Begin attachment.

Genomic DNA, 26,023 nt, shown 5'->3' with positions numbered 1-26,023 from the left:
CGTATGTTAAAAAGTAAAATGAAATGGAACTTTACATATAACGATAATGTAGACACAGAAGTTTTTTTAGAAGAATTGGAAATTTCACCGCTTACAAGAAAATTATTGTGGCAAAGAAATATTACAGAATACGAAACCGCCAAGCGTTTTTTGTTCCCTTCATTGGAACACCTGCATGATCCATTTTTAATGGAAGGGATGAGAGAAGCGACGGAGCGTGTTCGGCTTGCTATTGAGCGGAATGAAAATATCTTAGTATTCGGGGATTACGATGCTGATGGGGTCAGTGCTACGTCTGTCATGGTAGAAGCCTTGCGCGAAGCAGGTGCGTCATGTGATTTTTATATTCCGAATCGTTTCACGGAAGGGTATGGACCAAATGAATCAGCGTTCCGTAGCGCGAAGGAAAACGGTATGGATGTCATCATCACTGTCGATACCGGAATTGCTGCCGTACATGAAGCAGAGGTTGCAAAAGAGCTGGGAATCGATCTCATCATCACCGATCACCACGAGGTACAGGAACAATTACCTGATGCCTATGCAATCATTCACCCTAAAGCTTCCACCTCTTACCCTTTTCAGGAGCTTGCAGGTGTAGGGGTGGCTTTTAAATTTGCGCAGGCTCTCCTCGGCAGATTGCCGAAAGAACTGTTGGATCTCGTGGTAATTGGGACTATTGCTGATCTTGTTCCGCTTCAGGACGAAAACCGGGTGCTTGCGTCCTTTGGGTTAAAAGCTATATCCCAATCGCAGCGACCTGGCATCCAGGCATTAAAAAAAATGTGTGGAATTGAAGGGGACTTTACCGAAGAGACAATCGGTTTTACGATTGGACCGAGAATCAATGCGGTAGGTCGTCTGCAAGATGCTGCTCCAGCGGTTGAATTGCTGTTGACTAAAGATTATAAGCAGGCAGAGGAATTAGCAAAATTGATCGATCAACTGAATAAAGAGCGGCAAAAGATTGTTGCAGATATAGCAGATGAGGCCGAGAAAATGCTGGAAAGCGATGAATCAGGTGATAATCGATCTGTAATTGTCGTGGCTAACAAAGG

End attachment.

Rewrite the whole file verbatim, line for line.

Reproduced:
Genomic DNA, 26,023 nt, shown 5'->3' with positions numbered 1-26,023 from the left:
CGTATGTTAAAAAGTAAAATGAAATGGAACTTTACATATAACGATAATGTAGACACAGAAGTTTTTTTAGAAGAATTGGAAATTTCACCGCTTACAAGAAAATTATTGTGGCAAAGAAATATTACAGAATACGAAACCGCCAAGCGTTTTTTGTTCCCTTCATTGGAACACCTGCATGATCCATTTTTAATGGAAGGGATGAGAGAAGCGACGGAGCGTGTTCGGCTTGCTATTGAGCGGAATGAAAATATCTTAGTATTCGGGGATTACGATGCTGATGGGGTCAGTGCTACGTCTGTCATGGTAGAAGCCTTGCGCGAAGCAGGTGCGTCATGTGATTTTTATATTCCGAATCGTTTCACGGAAGGGTATGGACCAAATGAATCAGCGTTCCGTAGCGCGAAGGAAAACGGTATGGATGTCATCATCACTGTCGATACCGGAATTGCTGCCGTACATGAAGCAGAGGTTGCAAAAGAGCTGGGAATCGATCTCATCATCACCGATCACCACGAGGTACAGGAACAATTACCTGATGCCTATGCAATCATTCACCCTAAAGCTTCCACCTCTTACCCTTTTCAGGAGCTTGCAGGTGTAGGGGTGGCTTTTAAATTTGCGCAGGCTCTCCTCGGCAGATTGCCGAAAGAACTGTTGGATCTCGTGGTAATTGGGACTATTGCTGATCTTGTTCCGCTTCAGGACGAAAACCGGGTGCTTGCGTCCTTTGGGTTAAAAGCTATATCCCAATCGCAGCGACCTGGCATCCAGGCATTAAAAAAAATGTGTGGAATTGAAGGGGACTTTACCGAAGAGACAATCGGTTTTACGATTGGACCGAGAATCAATGCGGTAGGTCGTCTGCAAGATGCTGCTCCAGCGGTTGAATTGCTGTTGACTAAAGATTATAAGCAGGCAGAGGAATTAGCAAAATTGATCGATCAACTGAATAAAGAGCGGCAAAAGATTGTTGCAGATATAGCAGATGAGGCCGAGAAAATGCTGGAAAGCGATGAATCAGGTGATAATCGATCTGTAATTGTCGTGGCTAACAAAGG